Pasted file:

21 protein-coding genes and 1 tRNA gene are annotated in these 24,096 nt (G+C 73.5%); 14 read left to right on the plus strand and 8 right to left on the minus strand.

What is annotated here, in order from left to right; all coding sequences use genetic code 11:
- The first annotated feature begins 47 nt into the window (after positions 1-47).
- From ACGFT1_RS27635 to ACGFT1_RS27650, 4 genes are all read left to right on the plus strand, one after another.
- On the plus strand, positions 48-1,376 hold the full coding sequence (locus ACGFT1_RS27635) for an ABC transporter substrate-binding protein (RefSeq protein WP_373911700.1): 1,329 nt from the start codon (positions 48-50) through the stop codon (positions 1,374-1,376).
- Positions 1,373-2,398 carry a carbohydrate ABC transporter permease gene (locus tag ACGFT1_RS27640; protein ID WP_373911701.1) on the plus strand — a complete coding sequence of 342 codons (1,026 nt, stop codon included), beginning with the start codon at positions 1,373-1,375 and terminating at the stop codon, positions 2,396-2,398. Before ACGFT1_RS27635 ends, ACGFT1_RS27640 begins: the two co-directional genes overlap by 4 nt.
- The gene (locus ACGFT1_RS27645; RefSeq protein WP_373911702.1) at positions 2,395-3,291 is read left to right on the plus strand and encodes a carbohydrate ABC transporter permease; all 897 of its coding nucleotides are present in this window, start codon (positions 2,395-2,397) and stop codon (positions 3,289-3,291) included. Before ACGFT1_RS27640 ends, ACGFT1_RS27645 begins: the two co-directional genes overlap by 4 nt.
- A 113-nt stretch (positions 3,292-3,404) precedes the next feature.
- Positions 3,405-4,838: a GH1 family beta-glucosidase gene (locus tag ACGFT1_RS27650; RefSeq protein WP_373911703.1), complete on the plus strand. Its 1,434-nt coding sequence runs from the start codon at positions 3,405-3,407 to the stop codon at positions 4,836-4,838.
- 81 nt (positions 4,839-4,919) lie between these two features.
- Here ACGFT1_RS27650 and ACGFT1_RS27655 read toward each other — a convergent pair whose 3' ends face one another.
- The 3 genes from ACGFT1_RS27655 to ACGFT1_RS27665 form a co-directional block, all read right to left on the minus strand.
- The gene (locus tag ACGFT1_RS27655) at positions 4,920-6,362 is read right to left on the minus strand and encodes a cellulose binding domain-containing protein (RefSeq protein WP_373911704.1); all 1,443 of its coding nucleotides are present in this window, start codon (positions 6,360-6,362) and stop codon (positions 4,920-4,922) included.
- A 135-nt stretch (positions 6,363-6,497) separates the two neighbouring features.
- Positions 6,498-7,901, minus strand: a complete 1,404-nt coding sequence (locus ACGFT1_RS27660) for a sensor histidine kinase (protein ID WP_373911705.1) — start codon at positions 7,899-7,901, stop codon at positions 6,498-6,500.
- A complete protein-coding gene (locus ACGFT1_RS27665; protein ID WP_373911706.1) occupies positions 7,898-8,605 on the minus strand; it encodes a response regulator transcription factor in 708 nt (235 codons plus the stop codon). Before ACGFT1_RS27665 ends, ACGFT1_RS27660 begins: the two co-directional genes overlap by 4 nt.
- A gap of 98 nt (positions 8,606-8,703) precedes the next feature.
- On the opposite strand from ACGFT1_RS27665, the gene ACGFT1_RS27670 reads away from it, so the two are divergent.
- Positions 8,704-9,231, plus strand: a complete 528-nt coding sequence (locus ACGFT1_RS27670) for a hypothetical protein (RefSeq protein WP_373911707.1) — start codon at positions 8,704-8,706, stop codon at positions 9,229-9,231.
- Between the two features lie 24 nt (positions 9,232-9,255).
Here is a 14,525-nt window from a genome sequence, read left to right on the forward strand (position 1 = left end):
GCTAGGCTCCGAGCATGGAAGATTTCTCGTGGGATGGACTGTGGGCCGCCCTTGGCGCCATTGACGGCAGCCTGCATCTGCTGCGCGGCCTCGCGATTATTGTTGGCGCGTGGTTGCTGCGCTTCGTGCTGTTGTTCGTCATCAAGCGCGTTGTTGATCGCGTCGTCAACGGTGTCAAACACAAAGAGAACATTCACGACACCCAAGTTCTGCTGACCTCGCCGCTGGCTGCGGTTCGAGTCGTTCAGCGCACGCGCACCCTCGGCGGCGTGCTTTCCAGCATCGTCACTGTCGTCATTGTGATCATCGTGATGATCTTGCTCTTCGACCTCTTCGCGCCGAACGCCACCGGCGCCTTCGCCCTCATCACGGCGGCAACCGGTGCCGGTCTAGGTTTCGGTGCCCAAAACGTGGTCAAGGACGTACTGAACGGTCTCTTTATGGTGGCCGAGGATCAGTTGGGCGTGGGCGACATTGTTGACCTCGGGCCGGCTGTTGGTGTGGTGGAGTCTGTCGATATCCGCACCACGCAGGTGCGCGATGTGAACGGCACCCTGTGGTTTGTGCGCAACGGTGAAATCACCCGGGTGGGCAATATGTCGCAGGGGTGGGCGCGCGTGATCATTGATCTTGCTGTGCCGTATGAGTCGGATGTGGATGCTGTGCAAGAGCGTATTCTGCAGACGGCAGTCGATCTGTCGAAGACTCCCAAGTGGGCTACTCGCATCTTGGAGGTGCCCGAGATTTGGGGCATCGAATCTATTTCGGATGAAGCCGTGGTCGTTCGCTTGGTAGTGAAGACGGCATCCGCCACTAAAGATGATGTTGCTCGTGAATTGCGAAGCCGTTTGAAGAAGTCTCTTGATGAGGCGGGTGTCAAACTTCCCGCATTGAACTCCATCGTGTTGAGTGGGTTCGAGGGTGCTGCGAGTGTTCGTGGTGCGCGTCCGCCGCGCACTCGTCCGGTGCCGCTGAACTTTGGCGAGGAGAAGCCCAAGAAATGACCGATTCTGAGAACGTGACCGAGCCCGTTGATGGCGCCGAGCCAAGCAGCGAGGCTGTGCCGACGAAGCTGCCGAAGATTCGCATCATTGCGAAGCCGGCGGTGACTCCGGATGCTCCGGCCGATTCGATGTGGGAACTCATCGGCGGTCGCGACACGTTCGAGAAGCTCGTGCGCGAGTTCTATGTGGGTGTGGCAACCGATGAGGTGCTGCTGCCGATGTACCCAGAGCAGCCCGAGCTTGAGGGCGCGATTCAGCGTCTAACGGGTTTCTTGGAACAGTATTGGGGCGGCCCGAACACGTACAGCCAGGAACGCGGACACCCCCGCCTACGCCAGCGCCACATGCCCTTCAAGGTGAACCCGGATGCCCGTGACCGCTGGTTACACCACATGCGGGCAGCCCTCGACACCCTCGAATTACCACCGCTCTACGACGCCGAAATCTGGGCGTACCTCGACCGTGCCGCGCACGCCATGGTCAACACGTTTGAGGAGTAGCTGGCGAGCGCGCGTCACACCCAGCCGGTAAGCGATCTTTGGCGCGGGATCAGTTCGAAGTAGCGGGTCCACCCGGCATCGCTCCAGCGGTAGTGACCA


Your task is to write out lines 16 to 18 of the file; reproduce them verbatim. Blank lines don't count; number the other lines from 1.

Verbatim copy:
- A complete protein-coding gene (locus ACGFT1_RS27665; protein ID WP_373911706.1) occupies positions 7,898-8,605 on the minus strand; it encodes a response regulator transcription factor in 708 nt (235 codons plus the stop codon). Before ACGFT1_RS27665 ends, ACGFT1_RS27660 begins: the two co-directional genes overlap by 4 nt.
- A gap of 98 nt (positions 8,606-8,703) precedes the next feature.
- On the opposite strand from ACGFT1_RS27665, the gene ACGFT1_RS27670 reads away from it, so the two are divergent.